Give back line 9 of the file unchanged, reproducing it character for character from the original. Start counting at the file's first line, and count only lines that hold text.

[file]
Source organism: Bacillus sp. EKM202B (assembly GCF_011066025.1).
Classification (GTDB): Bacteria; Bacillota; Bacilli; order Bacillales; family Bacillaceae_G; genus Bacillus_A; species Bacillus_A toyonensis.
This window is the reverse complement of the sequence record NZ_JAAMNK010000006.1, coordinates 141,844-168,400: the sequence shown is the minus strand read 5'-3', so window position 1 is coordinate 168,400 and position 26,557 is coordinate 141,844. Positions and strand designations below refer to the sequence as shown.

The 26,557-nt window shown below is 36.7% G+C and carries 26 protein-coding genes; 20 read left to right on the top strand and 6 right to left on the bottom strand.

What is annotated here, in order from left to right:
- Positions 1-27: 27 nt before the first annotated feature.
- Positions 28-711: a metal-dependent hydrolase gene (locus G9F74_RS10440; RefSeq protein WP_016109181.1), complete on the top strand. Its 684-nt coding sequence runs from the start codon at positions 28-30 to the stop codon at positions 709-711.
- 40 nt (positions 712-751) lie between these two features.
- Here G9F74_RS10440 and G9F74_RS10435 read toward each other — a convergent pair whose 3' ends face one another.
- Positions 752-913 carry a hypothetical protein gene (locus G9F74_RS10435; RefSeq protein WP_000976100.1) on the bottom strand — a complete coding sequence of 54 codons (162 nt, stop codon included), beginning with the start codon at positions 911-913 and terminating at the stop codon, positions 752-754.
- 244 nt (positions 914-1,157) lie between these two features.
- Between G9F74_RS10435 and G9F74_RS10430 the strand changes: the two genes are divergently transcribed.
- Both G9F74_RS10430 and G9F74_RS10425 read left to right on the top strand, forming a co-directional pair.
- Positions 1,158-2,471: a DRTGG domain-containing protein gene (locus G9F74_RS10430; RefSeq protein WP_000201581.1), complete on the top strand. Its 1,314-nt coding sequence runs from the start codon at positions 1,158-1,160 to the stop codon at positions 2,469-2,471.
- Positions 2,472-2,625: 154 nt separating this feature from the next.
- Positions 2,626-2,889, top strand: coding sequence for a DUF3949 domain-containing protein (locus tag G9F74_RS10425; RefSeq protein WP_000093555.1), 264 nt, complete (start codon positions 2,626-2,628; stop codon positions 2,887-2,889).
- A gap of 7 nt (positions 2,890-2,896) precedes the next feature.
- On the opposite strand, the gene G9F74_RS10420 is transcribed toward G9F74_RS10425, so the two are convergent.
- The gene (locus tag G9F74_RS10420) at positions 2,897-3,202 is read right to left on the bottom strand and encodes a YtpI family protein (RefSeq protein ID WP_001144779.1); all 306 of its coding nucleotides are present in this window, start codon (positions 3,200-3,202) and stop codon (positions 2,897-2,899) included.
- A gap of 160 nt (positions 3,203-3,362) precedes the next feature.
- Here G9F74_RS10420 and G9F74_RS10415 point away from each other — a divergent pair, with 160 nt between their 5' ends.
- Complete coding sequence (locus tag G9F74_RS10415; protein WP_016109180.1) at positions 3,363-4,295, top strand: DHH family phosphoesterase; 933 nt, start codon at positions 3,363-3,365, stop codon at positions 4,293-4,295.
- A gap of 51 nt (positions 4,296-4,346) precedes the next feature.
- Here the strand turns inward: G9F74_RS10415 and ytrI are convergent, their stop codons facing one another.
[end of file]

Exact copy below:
- Here G9F74_RS10440 and G9F74_RS10435 read toward each other — a convergent pair whose 3' ends face one another.